Be Serious about Dress Down Days

This is a big pet peeve of mine. So, forgive me if I come off a bit crazy! Having said that, I steadfastly cling to the belief, despite all the negativity this post generated, that when we lower our standards or fail to follow through on even the most (seemingly) minor of expectations, we put ourselves on a slippery slope to trouble.

Dress down days at school can be fun, but if not managed properly, they could result in damage to the culture of your school.

Dress down days are special occasions when school dress policies are relaxed. For a uniform school, this could mean allowing students to wear something other than their normal uniforms. For non-uniform schools, it may mean less school scrutiny/involvement in what students are allowed to wear. Some dress-down days I’ve experienced include costume days near Halloween, pajama days during a spirit weeks, school sports team days when the school team is playing, and flag/national color days during a school multicultural events.

These kinds of dress down days are very valuable, promoting school spirit, generating excitement, and sometimes (if money is collected) raising needed funds for local or school charitable initiatives.

If mishandled though, dress down days can undermine all the good work that every good school is trying to achieve.

Here’s how:

Say you have a costume day. Students are encouraged to wear something fun and creative for Halloween. Some students come to school wearing jeans and the t-shirt of some music artist. You ask them about their “costumes” and they respond with something like “I’m dressed as Kanye West,” or “I’m dressed as Tony Hawk.” Or, you have a pajama day and some students arrive wearing shorts and a t-shirt. When confronted, they say “What? This is what I wear to bed!”

Yes, you could ignore this behavior and chalk it up to a few miscreants who aren’t worth the hassle.

Consider the consequences – the deeper, long term consequences.

Think for a moment about the other kids – the ones who took the time and effort to plan, design and create actual costumes. Think about the kids who endured funny looks and ridicule to walk to school in their pajamas.

  • What will these students think if the miscreants get away with wearing regular clothes to school?
  • How much effort will these students put into their next dress down outfit?
  • What will all students think about teacher control/influence over the school?
  • What will students think about teacher/admin interest or commitment to the school and school-related activities?
  • What will students think is next on the list of things that don’t really matter?

The students who put in the minimum effort into dress down days tend to be the same ones who put the minimum into everything about school – club membership, team participation, and academic activities. We should use dress down days as a fun and engaging tool to leverage these kinds of students to get more involved in the school community. After all, if they can’t get excited about wearing something crazy, how can we get them interested in joining something that requires actual effort? And, if they are afraid of taking a risk, wearing a costume when everyone else is wearing a costume is considerably safer.

Having said this, there may be students who do not want to participate. And that is okay too. Certain religions forbid the practice of celebrating Halloween or wearing costumes. Some families simply cannot afford the additional expense of costumes. Other students may be afraid to dress differently. But, allowing students to just wear whatever they want on a designated day is not the answer. Dressing down does not equal a free-for-all. If students choose not to get involved in a dress down day, then they should be made to come to school in their uniform, or (if a non-uniform school) following the normal school dress code.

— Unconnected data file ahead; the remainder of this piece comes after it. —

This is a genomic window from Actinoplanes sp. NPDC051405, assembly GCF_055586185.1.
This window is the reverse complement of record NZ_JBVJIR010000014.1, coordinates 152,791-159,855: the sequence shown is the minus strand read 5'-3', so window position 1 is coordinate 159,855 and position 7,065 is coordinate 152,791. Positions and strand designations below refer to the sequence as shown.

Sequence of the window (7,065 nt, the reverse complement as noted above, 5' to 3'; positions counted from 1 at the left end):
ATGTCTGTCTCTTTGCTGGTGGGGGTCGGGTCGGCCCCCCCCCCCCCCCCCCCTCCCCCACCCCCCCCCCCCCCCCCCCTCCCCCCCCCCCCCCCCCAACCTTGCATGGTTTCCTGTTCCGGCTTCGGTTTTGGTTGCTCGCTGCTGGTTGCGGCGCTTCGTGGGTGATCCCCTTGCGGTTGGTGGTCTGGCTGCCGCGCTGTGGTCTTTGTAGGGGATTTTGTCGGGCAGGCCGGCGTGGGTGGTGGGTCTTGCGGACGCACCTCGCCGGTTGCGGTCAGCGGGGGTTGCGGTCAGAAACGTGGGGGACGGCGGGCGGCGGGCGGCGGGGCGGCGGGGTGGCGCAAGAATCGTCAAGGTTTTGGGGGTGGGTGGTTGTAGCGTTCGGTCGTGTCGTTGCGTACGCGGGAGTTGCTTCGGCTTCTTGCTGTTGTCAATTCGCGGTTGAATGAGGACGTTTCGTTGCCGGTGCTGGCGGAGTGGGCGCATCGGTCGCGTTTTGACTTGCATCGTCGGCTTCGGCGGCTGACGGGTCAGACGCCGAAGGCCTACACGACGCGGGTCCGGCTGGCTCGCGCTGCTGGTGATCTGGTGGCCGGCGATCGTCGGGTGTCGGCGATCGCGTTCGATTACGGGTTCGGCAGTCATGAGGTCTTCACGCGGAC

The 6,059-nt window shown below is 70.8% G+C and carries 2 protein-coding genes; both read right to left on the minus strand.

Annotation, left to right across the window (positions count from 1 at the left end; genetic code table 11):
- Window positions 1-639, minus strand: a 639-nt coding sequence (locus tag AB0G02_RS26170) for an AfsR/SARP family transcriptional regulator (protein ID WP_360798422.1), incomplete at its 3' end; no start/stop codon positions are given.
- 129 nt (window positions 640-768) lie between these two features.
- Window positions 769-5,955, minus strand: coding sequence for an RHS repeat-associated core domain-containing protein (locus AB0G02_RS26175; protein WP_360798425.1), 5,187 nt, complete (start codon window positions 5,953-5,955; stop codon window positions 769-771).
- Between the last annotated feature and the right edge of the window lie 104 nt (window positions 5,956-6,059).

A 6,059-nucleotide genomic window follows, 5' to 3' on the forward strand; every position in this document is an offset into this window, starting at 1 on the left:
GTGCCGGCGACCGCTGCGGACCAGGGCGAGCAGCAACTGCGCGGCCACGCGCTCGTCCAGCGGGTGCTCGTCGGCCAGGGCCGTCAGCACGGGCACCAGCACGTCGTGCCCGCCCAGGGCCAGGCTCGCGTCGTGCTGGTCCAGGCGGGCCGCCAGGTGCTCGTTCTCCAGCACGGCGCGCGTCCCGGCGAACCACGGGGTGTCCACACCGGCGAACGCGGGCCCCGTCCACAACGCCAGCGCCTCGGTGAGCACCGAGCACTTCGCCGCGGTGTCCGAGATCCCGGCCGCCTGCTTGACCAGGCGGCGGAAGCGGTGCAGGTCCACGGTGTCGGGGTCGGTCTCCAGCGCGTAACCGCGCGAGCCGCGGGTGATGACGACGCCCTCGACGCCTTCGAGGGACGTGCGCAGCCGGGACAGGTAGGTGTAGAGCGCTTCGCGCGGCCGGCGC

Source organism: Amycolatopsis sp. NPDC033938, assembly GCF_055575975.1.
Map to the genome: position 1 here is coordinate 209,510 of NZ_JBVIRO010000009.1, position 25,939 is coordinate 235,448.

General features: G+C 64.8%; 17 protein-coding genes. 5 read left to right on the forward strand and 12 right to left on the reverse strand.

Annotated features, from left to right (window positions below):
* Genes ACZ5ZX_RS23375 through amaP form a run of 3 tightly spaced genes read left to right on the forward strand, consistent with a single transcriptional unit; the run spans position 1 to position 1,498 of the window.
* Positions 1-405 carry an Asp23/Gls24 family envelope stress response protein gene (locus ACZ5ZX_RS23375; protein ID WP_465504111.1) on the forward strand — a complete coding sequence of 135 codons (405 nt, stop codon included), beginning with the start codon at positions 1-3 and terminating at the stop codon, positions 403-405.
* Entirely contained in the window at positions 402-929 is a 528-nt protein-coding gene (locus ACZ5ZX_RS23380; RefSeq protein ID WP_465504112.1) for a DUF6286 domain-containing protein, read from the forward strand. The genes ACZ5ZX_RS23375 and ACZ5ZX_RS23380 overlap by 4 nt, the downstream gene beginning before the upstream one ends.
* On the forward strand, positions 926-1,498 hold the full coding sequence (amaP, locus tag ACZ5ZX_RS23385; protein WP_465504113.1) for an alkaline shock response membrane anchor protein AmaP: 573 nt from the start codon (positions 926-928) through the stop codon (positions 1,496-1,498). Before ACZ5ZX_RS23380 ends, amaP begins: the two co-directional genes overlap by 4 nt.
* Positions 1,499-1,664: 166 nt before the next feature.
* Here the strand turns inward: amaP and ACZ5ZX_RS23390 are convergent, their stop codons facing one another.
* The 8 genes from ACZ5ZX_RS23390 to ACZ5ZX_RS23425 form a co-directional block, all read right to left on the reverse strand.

How do we make this happen? We all have to step up:

  • Administrators need to, well in advance, create strict guidelines for any dress down day. For instance, the concept of pajamas has to be defined. What constitutes a costume must be made clear. Then, these guidelines must be effectively communicated to parents and students early in the school year.
  • Teachers need to call students out if they are not following the guidelines. Turning a blind eye to avoid hassle is not cool, it is a slippery slope to disinterest in, and the disregarding of, all other school rules and activities. You can’t complain about student misbehavior in your class if you let students do whatever they want in every other circumstance. Everything matters, or nothing matters.
  • Administrators need to support teachers if a student is sent to the office for questionable or non-participation. This includes enforcing consequences, such as sending students home, or having parents deliver appropriate clothing, if necessary.
  • Teachers need to participate in dress down days. Yes, wear pajamas on pajama day. Wear a costume on Halloween. Let students know that participating in school events/activities is important and meaningful. Lead.
  • Administrators need to support (especially in a financial way) the recognition and rewarding of students who do make an effort. This is an easy and positive way to generate excitement and letting all students know that extra effort matters in your school.

Dress down days are an essential element in the fostering of a creative, supportive and inclusive school culture. Don’t dismiss these days as unimportant or annoying. Take them seriously and be active in ensuring students participate appropriately.

Hi 5!

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